The increase in the amount of advertising in the last fifty years has been mostly due to recent technological advances such as computers, wireless internet, and texting. An elderly neighbor, Mrs. Cassidy Aldrich, described her days as a young girl living in the same house more than fifty years ago with only a few other houses down the road and a marketplace about a mile away. She remembers receiving magazines advertising a Harley Davidson motorcycle and a can of Coca-Cola. Fascinated with her memory of the past, I asked if she remembered any sort of advertising that was directly sent to the public. She said “Advertisements were in the newspapers and magazines that people purchased in grocery stores” (Aldrich, Personal Interview). Advertising had been around for decades, but the ways in which advertisements are presented has increased remarkably when compared to today. Modern advertising in America has caused men, women, and children to believe they are expected to look a certain way in order to be accepted into society.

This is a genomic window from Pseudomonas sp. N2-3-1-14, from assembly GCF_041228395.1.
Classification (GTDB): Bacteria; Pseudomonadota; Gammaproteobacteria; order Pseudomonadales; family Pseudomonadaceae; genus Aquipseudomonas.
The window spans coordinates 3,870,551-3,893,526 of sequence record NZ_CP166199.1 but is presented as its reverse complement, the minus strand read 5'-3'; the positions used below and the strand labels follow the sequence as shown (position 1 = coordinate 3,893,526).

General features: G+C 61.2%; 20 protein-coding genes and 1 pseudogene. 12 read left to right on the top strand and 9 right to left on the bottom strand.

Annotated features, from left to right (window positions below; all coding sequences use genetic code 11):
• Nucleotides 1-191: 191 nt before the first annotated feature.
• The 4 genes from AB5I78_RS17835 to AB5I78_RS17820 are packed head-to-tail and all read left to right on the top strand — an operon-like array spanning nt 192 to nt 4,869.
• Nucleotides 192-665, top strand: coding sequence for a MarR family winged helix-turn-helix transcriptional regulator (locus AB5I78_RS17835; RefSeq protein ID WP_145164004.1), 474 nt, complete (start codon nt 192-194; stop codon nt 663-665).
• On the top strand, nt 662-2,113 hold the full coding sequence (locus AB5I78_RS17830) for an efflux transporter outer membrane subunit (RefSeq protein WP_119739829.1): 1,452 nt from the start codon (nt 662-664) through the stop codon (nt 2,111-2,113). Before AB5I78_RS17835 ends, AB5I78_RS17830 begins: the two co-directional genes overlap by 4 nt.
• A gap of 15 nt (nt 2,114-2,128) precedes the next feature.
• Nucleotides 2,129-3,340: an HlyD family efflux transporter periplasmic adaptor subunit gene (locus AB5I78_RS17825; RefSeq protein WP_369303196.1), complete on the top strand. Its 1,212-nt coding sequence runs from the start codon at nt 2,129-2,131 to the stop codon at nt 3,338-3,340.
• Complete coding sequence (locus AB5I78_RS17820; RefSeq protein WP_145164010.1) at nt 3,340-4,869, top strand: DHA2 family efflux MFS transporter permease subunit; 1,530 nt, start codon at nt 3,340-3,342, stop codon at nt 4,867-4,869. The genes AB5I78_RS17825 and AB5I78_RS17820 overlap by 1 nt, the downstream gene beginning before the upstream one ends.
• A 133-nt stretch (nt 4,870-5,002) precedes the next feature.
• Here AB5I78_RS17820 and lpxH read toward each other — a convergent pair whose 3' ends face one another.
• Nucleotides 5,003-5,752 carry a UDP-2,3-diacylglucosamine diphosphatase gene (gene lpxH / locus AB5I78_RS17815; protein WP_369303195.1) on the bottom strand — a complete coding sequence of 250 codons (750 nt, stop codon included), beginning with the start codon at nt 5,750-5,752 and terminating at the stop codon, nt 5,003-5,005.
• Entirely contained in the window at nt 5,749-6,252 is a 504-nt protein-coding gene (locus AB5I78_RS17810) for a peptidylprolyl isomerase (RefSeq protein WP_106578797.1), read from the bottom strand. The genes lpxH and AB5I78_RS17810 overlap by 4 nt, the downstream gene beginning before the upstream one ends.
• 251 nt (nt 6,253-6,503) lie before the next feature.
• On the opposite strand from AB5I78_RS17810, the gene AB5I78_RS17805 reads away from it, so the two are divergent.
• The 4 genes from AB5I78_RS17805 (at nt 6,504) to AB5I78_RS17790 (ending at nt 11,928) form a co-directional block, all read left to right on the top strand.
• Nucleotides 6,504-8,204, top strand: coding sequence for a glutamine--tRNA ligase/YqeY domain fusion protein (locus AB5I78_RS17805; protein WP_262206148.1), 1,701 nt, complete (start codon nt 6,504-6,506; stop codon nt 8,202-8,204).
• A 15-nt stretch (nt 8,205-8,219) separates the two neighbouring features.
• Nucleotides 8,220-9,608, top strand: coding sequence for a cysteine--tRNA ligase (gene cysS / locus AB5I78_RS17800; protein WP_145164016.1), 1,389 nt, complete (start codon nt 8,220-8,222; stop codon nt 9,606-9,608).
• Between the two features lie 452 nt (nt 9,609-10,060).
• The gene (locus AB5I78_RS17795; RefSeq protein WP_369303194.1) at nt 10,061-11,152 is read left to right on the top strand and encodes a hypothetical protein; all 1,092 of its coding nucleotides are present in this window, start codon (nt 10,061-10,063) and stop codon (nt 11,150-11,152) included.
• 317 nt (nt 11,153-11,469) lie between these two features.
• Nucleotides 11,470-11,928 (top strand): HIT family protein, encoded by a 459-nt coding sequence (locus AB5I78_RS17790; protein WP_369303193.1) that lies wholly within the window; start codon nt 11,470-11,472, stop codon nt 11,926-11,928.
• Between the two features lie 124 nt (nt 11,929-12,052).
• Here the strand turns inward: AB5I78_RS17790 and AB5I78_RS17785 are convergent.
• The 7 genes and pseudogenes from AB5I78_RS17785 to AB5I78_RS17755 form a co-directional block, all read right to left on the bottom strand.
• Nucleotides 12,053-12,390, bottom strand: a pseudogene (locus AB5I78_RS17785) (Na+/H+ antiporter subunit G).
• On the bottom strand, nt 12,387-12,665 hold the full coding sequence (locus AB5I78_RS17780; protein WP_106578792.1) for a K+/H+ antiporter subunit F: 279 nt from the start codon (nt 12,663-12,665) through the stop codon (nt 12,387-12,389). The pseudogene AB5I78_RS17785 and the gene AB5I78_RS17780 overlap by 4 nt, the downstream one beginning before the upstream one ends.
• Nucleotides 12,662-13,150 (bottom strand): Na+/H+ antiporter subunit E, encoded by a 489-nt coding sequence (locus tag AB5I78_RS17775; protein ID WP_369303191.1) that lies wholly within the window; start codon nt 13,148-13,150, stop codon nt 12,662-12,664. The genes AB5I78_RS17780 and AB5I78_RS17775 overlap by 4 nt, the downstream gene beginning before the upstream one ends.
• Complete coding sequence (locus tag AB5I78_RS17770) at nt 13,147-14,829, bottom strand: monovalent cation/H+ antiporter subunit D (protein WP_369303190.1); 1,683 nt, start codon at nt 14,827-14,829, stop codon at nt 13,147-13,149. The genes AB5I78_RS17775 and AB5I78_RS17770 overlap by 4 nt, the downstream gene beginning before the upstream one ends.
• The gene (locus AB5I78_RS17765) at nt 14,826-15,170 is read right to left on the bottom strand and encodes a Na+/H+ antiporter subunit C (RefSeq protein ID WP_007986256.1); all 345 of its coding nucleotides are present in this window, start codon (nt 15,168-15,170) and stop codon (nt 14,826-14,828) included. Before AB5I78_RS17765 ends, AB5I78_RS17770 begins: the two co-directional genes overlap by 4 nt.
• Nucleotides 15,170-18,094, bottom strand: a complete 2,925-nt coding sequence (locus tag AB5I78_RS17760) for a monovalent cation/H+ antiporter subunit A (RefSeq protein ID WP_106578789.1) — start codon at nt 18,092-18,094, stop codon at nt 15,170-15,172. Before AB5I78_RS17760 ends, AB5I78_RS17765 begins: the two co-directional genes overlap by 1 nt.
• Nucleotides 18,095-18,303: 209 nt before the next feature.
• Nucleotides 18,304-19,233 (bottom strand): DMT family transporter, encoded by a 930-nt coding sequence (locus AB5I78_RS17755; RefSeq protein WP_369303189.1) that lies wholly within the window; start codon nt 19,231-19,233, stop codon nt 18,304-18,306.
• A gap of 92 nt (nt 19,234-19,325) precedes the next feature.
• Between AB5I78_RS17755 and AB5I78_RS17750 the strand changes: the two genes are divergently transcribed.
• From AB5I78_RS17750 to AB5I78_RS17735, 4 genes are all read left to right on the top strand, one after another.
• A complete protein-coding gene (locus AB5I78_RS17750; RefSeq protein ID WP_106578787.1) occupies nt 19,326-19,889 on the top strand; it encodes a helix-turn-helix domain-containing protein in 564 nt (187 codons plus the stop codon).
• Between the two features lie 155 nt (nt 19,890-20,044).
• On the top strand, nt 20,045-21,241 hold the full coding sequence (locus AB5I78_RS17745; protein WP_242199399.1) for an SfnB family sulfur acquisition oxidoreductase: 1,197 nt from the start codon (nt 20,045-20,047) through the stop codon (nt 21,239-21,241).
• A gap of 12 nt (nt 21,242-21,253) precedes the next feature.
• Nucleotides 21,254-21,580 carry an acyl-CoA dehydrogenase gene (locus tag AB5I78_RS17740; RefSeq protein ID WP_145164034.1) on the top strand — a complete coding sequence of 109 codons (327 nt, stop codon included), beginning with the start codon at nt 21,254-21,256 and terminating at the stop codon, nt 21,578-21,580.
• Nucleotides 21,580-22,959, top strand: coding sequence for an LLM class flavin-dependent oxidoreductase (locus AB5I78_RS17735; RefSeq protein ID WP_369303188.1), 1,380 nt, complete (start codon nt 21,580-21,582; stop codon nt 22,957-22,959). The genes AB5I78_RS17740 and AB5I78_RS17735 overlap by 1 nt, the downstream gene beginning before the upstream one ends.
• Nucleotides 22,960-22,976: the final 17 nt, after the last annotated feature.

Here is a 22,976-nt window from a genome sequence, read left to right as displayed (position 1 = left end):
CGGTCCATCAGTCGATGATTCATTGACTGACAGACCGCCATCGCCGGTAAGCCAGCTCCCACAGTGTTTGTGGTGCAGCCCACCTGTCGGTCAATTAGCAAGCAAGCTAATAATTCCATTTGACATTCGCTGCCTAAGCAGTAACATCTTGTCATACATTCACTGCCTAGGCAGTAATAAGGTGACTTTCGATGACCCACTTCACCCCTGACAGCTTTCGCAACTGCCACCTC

Advertisers manipulate the minds of men, women, and children using fifteen different appeals relating to emotions. The most significant are need for sex, need to dominate, and need to escape. Jib Fowles' provides a list of appeals in “Advertising's Fifteen Basic Appeals,” all contributing to the effects advertisements have on consumers. Fowles says, “Thus most advertisements...can be understood as having two orders of content...the appeal to deep-running drives in the minds of consumers...information regarding the goods or objective attributes...” (Fowles 541). For every advertisement an advertiser has to keep in mind the type of audience he or she wants to attract as well as how he or she can subliminally engrave the need to purchase a product. Moreover, advertisers use men and women's need for sex to appeal to induce the sexual drive of many. In “A Portfolio of Print Advertisements” there is a cigarette commercial by Philip Morris involving a man in beach bottoms and a woman in a strapless bathing suit, the position and expression provided by the two suggests comfort, gentleness, and happiness. The woman is advertising a pack of cigarettes that provides “gentle pleasure” (“A Portfolio…” 567). The ad harmlessly informs the audience of cigarettes while showing a happy couple. The clothes that both are wearing provide a sexual appeal to the audience, allowing the audience to think cigarettes will provide this sort of appearance. Also, Americans have always been fascinated with succeeding and dominating. Most advertisements use aspects of everyday life that will be encouraging to consumers so they may be able to feel the need to conquer anything. Since Columbus discovered America, most Americans have been fascinated with conquering and ruling. Advertisers provide a scene where an individual who may be shy or lazy, to virtually dominate. An example of this is the World of Warcraft that shows gamers that may not be able to control everything in reality, but they have the ability to conquer other gamers and exceed use intellectual abilities against other gamers from all around the world. Most advertisements want consumers to feel as if they are in control even when they may not be. Furthermore, people are constantly trying to find an escape from the realm of reality due to the constant pressures of daily life and advertisers take advantage of that. Because of the stress of reality, most Americans sleep to escape or watch television to forget the events of the day. An example of this is the York candy commercials that show a woman eating a piece of the candy and then being transported to the top of a mountain because it has the same sensation of cool that the candy has. The mountain is depicted with beautiful scenery of bright green grass peeking out from under the snow. Since so many Americans are constantly busy with work or